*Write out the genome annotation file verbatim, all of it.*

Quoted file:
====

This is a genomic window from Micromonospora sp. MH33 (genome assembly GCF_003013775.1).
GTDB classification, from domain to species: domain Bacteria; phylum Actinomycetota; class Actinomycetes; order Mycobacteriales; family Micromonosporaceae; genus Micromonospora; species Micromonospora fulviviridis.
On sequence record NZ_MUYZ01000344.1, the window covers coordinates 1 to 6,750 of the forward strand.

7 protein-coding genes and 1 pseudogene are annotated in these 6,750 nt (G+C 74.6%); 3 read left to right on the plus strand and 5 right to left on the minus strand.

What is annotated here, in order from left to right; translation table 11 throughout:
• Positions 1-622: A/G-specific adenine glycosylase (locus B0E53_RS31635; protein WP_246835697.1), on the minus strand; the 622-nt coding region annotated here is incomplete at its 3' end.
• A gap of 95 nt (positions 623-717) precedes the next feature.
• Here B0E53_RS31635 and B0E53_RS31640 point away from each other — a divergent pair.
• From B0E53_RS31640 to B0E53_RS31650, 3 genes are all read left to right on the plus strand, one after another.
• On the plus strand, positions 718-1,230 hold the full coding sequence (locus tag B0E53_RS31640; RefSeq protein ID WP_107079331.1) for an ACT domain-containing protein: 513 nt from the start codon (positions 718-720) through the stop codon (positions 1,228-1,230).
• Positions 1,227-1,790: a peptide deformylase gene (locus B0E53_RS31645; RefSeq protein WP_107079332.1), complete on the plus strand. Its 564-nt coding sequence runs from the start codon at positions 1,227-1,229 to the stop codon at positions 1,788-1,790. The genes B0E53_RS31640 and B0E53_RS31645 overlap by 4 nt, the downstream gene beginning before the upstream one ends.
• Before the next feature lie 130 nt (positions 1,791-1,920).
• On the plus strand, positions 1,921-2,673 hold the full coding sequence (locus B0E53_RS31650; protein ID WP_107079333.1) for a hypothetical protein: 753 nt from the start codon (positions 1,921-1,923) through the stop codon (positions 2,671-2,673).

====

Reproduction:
This is a genomic window from Micromonospora sp. MH33 (genome assembly GCF_003013775.1).
GTDB classification, from domain to species: domain Bacteria; phylum Actinomycetota; class Actinomycetes; order Mycobacteriales; family Micromonosporaceae; genus Micromonospora; species Micromonospora fulviviridis.
On sequence record NZ_MUYZ01000344.1, the window covers coordinates 1 to 6,750 of the forward strand.

7 protein-coding genes and 1 pseudogene are annotated in these 6,750 nt (G+C 74.6%); 3 read left to right on the plus strand and 5 right to left on the minus strand.

What is annotated here, in order from left to right; translation table 11 throughout:
• Positions 1-622: A/G-specific adenine glycosylase (locus B0E53_RS31635; protein WP_246835697.1), on the minus strand; the 622-nt coding region annotated here is incomplete at its 3' end.
• A gap of 95 nt (positions 623-717) precedes the next feature.
• Here B0E53_RS31635 and B0E53_RS31640 point away from each other — a divergent pair.
• From B0E53_RS31640 to B0E53_RS31650, 3 genes are all read left to right on the plus strand, one after another.
• On the plus strand, positions 718-1,230 hold the full coding sequence (locus tag B0E53_RS31640; RefSeq protein ID WP_107079331.1) for an ACT domain-containing protein: 513 nt from the start codon (positions 718-720) through the stop codon (positions 1,228-1,230).
• Positions 1,227-1,790: a peptide deformylase gene (locus B0E53_RS31645; RefSeq protein WP_107079332.1), complete on the plus strand. Its 564-nt coding sequence runs from the start codon at positions 1,227-1,229 to the stop codon at positions 1,788-1,790. The genes B0E53_RS31640 and B0E53_RS31645 overlap by 4 nt, the downstream gene beginning before the upstream one ends.
• Before the next feature lie 130 nt (positions 1,791-1,920).
• On the plus strand, positions 1,921-2,673 hold the full coding sequence (locus B0E53_RS31650; protein ID WP_107079333.1) for a hypothetical protein: 753 nt from the start codon (positions 1,921-1,923) through the stop codon (positions 2,671-2,673).